lethargic_man: (Default)
I was telling [personal profile] green_knight yesterday about my reading through Sir Henry Yule's commentary on Marco Polo; [personal profile] green_knight had, it seems, missed my blog posts on some of the coolest stuff in the book, but seemed interested, so I've gone back and tagged them (there's only a few) in case anyone else wants to catch up.

Here's something I thought I blogged last year but evidently didn't. It's fairly well-known that in the Middle Ages people thought salamanders were lizard-like creatures which could tolerate the heat of a fire, and indeed lived in them. Polo sheds some light on how this myth arose, and why (I'm going to quote out of order here, for my own purposes). Polo writes about how fibres made from salamander are:
made into napkins. When first made these napkins are not very white, but by putting them into the fire for a while they come out as white as snow. And so again whenever they become dirty they are bleached by being put in the fire.
Have you figured out what this is yet? Here's some more clues from Polo:
At the northern extremity of [Chingintalas] province there is a mountain in which [...] there is a vein of the substance from which Salamander is made. For the real truth is that the Salamander is no beast, as they allege in our part of the world, but is a substance found in the earth; and I will tell you about it.

Everybody must be aware that it can be no animal's nature to live in fire, seeing that every animal is composed of all the four elements. Now I, Marco Polo, had a Turkish acquaintance of the name of Zurficar, and he was a very clever fellow. And this Turk related to Messer Marco Polo how he had lived three years in that region on behalf of the Great Kaan, in order to procure those Salamanders for him. He said that the way they got them was by digging in that mountain till they found a certain vein. The substance of this vein was then taken and crushed, and when so treated it divides as it were into fibres of wool, which they set forth to dry. When dry, these fibres were pounded in a great copper mortar, and then washed, so as to remove all the earth and to leave only the fibres like fibres of wool. These were then spun, and made into napkins [etc, as above].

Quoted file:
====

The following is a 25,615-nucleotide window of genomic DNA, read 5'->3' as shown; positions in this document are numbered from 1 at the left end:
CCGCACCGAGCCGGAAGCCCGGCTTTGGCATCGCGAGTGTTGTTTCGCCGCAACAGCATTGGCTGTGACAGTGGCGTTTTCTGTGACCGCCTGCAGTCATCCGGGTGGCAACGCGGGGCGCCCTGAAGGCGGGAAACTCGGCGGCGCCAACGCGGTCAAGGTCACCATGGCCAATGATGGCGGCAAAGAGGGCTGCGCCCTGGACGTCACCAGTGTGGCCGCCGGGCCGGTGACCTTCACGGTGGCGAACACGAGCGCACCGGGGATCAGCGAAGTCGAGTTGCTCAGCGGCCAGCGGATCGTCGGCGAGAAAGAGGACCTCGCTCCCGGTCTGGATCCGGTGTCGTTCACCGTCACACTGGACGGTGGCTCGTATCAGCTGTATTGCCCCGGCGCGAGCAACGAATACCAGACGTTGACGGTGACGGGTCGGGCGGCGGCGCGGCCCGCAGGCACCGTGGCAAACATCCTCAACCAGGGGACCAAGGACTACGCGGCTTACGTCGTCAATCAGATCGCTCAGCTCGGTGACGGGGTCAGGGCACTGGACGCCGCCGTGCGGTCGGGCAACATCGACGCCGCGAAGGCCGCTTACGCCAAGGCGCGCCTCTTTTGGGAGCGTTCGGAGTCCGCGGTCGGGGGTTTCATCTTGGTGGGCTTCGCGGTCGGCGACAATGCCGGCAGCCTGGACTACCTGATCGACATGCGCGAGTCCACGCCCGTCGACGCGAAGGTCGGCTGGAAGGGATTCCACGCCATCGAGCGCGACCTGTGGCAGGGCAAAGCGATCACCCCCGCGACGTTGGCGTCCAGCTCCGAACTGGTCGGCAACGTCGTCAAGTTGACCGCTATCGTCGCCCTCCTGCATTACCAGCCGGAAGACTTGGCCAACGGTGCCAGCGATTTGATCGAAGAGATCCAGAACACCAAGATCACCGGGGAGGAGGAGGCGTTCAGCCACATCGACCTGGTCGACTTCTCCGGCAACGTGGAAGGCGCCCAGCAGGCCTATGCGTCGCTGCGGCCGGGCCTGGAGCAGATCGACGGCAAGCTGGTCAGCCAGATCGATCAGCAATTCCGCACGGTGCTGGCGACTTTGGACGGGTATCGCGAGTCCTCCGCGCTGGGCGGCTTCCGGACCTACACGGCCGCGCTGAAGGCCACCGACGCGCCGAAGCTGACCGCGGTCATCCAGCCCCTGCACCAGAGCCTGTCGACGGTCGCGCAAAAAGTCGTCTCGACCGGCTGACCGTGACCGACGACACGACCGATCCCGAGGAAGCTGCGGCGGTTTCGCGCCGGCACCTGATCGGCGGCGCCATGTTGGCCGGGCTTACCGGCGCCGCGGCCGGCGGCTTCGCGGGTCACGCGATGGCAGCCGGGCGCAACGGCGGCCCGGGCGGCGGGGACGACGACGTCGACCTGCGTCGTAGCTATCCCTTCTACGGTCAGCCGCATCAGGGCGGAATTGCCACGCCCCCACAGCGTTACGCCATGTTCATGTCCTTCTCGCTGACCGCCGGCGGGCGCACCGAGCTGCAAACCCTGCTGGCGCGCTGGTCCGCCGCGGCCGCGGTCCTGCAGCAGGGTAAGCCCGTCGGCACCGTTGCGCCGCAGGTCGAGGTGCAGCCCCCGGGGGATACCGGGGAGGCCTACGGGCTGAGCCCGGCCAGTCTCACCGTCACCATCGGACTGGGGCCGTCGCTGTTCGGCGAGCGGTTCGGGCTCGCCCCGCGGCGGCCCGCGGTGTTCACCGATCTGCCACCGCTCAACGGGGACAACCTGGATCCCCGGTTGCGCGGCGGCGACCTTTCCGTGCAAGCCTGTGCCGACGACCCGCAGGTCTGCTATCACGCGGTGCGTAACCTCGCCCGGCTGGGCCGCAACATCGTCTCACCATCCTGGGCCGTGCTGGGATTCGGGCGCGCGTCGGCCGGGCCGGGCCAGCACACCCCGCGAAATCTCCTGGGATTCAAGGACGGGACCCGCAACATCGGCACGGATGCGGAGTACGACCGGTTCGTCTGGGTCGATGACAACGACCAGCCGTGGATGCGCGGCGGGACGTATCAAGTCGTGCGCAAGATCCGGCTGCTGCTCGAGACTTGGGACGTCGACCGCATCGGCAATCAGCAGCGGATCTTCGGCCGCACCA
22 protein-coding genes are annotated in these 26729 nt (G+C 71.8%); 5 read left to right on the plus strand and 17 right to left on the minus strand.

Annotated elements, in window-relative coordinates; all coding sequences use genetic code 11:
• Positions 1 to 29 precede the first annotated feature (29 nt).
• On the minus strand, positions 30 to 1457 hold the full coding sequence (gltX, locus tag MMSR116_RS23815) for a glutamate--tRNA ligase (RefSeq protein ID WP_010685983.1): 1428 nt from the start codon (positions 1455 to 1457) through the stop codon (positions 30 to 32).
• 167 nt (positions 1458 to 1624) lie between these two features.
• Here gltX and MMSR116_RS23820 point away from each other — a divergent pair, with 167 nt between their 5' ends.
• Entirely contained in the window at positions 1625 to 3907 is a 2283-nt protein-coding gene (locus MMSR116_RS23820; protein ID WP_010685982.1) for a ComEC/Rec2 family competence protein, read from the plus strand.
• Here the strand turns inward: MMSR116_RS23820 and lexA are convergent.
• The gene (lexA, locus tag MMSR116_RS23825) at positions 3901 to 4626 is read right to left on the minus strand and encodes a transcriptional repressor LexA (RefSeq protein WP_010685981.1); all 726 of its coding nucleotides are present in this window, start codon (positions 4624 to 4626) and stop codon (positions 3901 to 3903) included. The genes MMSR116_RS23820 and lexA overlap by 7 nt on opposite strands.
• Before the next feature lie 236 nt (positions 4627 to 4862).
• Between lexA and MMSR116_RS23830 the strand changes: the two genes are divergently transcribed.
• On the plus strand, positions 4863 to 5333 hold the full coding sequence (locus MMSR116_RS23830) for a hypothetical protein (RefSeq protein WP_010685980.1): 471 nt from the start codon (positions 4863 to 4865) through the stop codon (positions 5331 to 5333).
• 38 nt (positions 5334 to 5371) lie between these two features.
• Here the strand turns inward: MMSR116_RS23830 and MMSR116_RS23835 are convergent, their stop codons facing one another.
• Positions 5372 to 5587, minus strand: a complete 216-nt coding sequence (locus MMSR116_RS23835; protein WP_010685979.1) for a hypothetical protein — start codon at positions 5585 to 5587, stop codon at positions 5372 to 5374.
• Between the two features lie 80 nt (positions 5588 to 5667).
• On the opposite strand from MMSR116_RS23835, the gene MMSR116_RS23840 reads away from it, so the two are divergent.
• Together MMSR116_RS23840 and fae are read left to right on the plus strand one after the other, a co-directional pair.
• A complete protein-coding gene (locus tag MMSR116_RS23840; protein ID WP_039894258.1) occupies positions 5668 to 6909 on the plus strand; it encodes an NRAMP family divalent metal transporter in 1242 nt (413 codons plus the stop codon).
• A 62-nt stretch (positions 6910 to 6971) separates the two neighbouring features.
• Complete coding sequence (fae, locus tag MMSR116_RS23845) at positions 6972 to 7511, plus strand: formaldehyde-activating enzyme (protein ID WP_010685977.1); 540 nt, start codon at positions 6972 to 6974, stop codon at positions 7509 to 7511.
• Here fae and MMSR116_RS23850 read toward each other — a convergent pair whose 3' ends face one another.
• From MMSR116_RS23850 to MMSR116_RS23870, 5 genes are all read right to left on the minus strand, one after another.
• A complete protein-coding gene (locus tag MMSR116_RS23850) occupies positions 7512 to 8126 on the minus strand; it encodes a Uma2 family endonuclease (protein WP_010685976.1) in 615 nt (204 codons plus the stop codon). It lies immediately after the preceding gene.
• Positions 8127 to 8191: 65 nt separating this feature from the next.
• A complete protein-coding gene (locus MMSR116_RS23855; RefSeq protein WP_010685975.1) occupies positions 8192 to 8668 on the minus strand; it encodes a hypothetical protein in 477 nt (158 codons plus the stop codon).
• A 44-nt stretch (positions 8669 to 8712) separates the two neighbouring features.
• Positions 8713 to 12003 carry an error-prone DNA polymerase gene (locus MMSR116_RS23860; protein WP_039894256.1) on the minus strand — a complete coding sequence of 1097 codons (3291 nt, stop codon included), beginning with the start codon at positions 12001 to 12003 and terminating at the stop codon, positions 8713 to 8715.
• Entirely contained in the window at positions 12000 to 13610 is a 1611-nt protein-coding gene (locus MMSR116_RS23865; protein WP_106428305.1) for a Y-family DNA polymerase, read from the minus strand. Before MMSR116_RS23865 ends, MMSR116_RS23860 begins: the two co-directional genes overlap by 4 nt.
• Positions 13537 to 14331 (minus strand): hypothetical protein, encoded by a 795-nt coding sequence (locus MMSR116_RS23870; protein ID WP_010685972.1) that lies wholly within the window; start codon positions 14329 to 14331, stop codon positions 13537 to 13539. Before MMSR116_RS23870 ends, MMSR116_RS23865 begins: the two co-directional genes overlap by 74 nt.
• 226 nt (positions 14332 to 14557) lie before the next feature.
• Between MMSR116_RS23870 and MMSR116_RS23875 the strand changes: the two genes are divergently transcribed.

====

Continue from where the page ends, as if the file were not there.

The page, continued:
Now this, and nought else, is the truth about the Salamander, and the people of the country all say the same. Any other account of the matter is fabulous nonsense. And I may add that they have at Rome a napkin of this stuff, which the Grand Kaan sent to the Pope to make a wrapper for the Holy Sudarium of Jesus Christ.
Figured it out yet? I am ashamed to confess I hadn't, until I read the explanation in the commentary, but I told my father and he got it immediately, as he's had to deal with these white fibres himself: they're asbestos! (Which cures me of all desire to have a napkin of my own which I can clean by throwing into the fire, cool though it would be.)

Yule writes:
"The fable of the Salamander," says Sir Thomas Browne, "hath been much promoted by stories of incombustible napkins and textures which endure the fire, whose materials are called by the name of Salamander's wool, which many, too literally apprehending, conceive some investing part or integument of the Salamander.... Nor is this Salamander's wool desumed from any animal, but a mineral substance, metaphorically so called for this received opinion."

Those who knew that the Salamander was a lizard-like animal were indeed perplexed as to its woolly coat. [etc]
lethargic_man: (beardy)
I am continuing, in odd moments, to plough my way through Sir Henry Yule's commentary on The Travels of Marco Polo. In III.XVII, Polo writes of the province of Maabar in India:
They have in this country the custom which I am going to relate. When a man is doomed to die for any crime, he may declare that he will put himself to death in honour of such or such an idol ; and the government then grants him permission to do so. His kinsfolk and friends then set him up on a cart, and provide him with twelve knives, and proceed to conduct him all about the city, proclaiming aloud: "This valiant man is going to slay himself for the love of (such an idol)." And when they be come to the place of execution he takes a knife and sticks it through his arm, and cries : "I slay myself for the love of (such a god)!" Then he takes another knife and sticks it through his other arm, and takes a third knife and runs it into his belly and so on until he kills himself outright. And when he is dead his kinsfolk take the body and burn it with a joyful celebration.